IDEAS home Printed from
   My bibliography  Save this paper

Regional Reallocation of Russian Industry in Transition


  • Rytchkov Oleg


  • Shevyakhova Elizaveta



In this paper we suggest to use a 'new economic geography' paradigm for explanation of regional reallocation of industrial employment in Russia in 1985-1999. We construct a new economic geography" type model adjusted to specific features of Russian economy. This model gives a counterfactual distribution of industry across regions and allows us to construct a theoretical factor NEGF which is supposed to predict real changes in allocation of industrial employment. Our analysis of empirical data shows that NEGF indeed has a predictive power and this result is valid for a sufficiently wide range of model specifications.

Suggested Citation

  • Rytchkov Oleg & Shevyakhova Elizaveta, 2004. "Regional Reallocation of Russian Industry in Transition," EERC Working Paper Series 04-10e, EERC Research Network, Russia and CIS.
  • Handle: RePEc:eer:wpalle:04-10e

    Download full text from publisher

    File URL:
    Download Restriction: no

    References listed on IDEAS

    1. Paul Krugman & Anthony J. Venables, 1995. "Globalization and the Inequality of Nations," The Quarterly Journal of Economics, Oxford University Press, vol. 110(4), pages 857-880.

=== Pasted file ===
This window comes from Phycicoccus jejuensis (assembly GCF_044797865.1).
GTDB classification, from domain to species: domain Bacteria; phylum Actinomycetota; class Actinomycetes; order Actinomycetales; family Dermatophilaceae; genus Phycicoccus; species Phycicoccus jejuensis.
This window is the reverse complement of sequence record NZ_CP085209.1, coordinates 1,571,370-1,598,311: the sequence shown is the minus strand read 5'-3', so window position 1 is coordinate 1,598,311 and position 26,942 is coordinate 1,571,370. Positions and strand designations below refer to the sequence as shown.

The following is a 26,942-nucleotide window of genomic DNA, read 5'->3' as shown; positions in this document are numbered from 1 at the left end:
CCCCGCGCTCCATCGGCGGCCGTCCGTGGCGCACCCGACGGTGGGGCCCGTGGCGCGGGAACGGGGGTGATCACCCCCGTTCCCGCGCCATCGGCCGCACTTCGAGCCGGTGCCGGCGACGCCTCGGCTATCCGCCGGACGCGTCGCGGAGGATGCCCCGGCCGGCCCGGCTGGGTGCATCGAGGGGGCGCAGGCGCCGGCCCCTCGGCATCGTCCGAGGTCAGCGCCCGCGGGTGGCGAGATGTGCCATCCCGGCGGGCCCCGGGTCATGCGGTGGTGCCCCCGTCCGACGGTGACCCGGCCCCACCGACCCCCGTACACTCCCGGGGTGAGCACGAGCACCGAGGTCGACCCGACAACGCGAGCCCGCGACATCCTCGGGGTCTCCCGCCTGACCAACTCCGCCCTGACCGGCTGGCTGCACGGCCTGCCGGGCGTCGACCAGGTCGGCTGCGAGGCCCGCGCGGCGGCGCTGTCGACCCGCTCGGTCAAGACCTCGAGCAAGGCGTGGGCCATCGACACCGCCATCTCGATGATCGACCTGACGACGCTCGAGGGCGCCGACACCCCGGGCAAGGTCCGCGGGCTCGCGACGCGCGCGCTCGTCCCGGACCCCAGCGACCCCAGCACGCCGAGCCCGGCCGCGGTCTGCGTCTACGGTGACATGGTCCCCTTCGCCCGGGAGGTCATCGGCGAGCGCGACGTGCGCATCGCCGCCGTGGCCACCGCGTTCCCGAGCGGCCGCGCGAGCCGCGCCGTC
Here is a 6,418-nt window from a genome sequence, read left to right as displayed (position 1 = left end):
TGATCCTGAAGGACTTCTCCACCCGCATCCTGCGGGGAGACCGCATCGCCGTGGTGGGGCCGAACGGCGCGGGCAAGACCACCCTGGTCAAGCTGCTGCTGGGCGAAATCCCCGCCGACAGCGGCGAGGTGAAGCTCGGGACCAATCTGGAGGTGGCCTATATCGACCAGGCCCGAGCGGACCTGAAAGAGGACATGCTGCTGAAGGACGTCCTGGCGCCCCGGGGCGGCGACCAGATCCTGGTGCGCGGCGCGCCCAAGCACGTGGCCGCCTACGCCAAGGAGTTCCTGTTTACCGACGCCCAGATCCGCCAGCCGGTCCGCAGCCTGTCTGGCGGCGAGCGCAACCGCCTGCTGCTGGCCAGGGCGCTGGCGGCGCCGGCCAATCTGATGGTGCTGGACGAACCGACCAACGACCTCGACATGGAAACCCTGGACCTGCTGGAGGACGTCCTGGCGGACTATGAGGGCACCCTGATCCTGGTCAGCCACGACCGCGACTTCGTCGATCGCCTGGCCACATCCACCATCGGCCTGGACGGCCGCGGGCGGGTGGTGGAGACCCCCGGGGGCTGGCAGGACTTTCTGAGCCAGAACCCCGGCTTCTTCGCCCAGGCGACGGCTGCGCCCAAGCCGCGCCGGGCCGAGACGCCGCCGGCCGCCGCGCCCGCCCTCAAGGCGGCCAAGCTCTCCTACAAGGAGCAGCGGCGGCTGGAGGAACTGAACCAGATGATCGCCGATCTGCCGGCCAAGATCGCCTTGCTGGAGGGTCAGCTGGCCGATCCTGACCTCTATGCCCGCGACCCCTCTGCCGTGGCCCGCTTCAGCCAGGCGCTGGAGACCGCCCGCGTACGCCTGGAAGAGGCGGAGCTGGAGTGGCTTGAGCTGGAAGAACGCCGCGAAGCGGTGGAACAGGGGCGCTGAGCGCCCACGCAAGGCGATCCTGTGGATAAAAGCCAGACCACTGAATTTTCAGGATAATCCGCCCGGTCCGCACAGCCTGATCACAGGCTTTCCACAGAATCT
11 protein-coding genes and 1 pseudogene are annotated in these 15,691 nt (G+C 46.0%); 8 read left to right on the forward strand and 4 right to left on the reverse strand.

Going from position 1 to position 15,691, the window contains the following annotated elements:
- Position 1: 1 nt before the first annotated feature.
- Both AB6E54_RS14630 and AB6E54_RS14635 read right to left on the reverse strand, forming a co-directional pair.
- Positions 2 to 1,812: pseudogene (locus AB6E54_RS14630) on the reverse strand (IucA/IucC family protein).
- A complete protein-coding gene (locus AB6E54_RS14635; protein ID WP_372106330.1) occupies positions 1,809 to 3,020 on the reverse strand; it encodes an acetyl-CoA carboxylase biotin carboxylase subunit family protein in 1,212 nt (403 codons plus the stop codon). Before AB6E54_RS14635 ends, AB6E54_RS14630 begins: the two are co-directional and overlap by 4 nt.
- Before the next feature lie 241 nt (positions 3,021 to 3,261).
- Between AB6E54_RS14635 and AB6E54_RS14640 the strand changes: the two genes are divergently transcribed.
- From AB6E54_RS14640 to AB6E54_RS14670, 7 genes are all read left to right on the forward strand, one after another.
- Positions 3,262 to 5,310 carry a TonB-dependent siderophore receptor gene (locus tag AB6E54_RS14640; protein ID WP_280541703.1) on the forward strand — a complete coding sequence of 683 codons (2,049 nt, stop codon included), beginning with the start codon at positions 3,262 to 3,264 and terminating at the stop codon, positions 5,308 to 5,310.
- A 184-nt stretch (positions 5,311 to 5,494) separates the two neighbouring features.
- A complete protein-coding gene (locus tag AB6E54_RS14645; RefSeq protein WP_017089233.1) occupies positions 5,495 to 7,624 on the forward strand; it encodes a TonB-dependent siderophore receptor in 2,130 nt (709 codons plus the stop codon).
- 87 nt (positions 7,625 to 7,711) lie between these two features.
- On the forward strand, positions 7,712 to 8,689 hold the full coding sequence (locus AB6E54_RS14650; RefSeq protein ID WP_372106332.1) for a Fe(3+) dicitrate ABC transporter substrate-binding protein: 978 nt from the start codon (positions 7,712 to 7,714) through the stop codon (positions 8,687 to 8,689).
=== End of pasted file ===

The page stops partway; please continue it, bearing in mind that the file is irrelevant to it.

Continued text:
2. repec:dgr:rugsom:01d46 is not listed on IDEAS
    3. Midelfart-Knarvik, K.H. & Overman, H.G. & Venables, A.J., 2000. "Comparative Advantage and Economic Geography: Estimating the Location of Production in the EU," Papers 18/00, Norwegian School of Economics and Business Administration-.
    4. Davis, Donald R. & Weinstein, David E., 1999. "Economic geography and regional production structure: An empirical investigation," European Economic Review, Elsevier, vol. 43(2), pages 379-407, February.
    5. Brakman, Steven & Garretsen, Harry & Schramm, Marc, 2001. "New economic geography in Germany: testing the Helpman-Hanson model," Research Report 01D46, University of Groningen, Research Institute SOM (Systems, Organisations and Management).
    6. Gianmarco Ottaviano & Takatoshi Tabuchi & Jacques-FranÁois Thisse, 2002. "Agglomeration and Trade Revisited," International Economic Review, Department of Economics, University of Pennsylvania and Osaka University Institute of Social and Economic Research Association, vol. 43(2), pages 409-436, May.
    7. Dixit, Avinash K & Stiglitz, Joseph E, 1977. "Monopolistic Competition and Optimum Product Diversity," American Economic Review, American Economic Association, vol. 67(3), pages 297-308, June.
    8. Krugman, Paul, 1991. "Increasing Returns and Economic Geography," Journal of Political Economy, University of Chicago Press, vol. 99(3), pages 483-499, June.
    9. Puga, Diego & Venables, Anthony J, 1999. "Agglomeration and Economic Development: Import Substitution vs. Trade Liberalisation," Economic Journal, Royal Economic Society, vol. 109(455), pages 292-311, April.
    10. Yuri Andrienko & Sergei Guriev, 2004. "Determinants of interregional mobility in Russia," The Economics of Transition, The European Bank for Reconstruction and Development, vol. 12(1), pages 1-27, March.
    11. H. Hanson, Gordon, 2005. "Market potential, increasing returns and geographic concentration," Journal of International Economics, Elsevier, vol. 67(1), pages 1-24, September.